By / Feb 24

On this episode, Brent Leatherwood and Lindsay Nicolet discuss the SBC Executive Committee meeting and several noteworthy developments, including the “Ministry Check” website and six churches deemed not in friendly cooperation with the SBC. They also reflected on the one-year anniversary of the war in Ukraine. 

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By / Feb 24

Exactly one year ago, I was about to deliver remarks to a Southern Baptist meeting, when the news alerts lit up my phone. The long-predicted Russian invasion of Ukraine had commenced. Russian troops had initiated a new incursion deep into Ukraine’s heartland.

After I announced the development to the room, you could sense the audience was contemplating what this might mean for our nation, as well as what it meant for missionaries serving there and our Baptist national partners on the ground.

Points of clarity 

Twelve months later, many of those questions remain, though we do have clarity on several fronts. 

First, Ukrainians have made a valiant stand against their Russian aggressors. While they have sustained a barrage of attacks that have taken numerous innocent lives and demolished infrastructure throughout their country, many analysts have said the Russian military has taken far greater losses. Backed by an impressive array of support from America and European allies, Ukraine has been able to beat back an initial threat to its capital, Kyiv, and has even  retaken ground lost in its east. Few would have predicted this kind of result a year into the conflict.

Secondly, the Southern Baptist Convention has been engaged from both a ministry and advocacy standpoint throughout the year. Send Relief, the SBC’s compassion ministry, jumped into action to help Ukranians who flooded across national borders, fleeing from the war zone. They provided basic necessities and connected them with partners who could provide shelter. Estimates from Send Relief put the number of displaced Ukrainians around 15 million—the largest such crisis in Europe in generations. To meet the demand, Southern Baptists and our partners have given over $12 million through Send Relief.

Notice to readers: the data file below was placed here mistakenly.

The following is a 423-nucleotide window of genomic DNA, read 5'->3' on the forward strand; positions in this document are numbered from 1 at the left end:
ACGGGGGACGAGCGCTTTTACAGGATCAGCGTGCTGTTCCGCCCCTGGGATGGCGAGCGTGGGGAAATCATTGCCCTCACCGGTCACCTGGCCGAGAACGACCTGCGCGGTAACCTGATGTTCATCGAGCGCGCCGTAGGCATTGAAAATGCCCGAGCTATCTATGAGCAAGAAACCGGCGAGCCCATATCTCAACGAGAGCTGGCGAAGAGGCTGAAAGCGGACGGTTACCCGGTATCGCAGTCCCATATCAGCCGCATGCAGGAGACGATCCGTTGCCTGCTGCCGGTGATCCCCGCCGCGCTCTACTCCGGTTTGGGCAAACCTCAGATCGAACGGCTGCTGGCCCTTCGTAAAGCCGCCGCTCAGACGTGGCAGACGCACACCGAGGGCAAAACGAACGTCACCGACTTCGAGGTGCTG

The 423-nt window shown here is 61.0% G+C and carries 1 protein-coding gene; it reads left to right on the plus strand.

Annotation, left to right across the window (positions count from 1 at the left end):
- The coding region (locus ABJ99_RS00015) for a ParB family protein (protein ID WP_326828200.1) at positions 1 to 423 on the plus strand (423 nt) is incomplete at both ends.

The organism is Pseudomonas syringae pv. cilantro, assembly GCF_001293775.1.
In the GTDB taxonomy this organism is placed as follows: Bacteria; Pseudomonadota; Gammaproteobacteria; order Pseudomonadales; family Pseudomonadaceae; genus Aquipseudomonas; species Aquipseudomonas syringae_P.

Paul Chitwood, president of the International Mission Board, has made several trips to the region during the war. He’s visited Baptist churches in Romania and met with our missionaries who have offered input about what support is needed. In the U.S., the ERLC has advocated for Ukrainian refugees before the federal government to ensure they receive the support and asylum they need from the horrors back at home.

None of this response should be surprising. Baptists have long felt a calling to bring the good news to Ukraine and partner with the many Christians who call the nation home. As a result, an impressive network of Baptist churches, associations, and institutions are spread across the country. In some respects, a gospel bulwark has sprung up in Ukraine against the encroaching lostness that plagues so much of Europe. The solidarity and support expressed for the nation from Baptist communities in Romania, Moldova, and other nearby countries also demonstrates the key role Ukraine plays in the region.

Finally, this conflict is clearly driven by a vision to recapture the influence once held by the USSR and the appetite for conquest of one man: Vladimir Putin. The valiant stand of Ukraine and the incredible outpouring of support should not obscure the fact that the last year, under Putin’s direction, has been nothing short of hellish for Ukrainians. A bipartisan majority of American officials, reminiscent of the kind seen under the Reagan Doctrine—from President Joe Biden to Senate Minority Leader Mitch McConnell—have rightly said Russia’s illegal and unjust invasion must be opposed and stopped.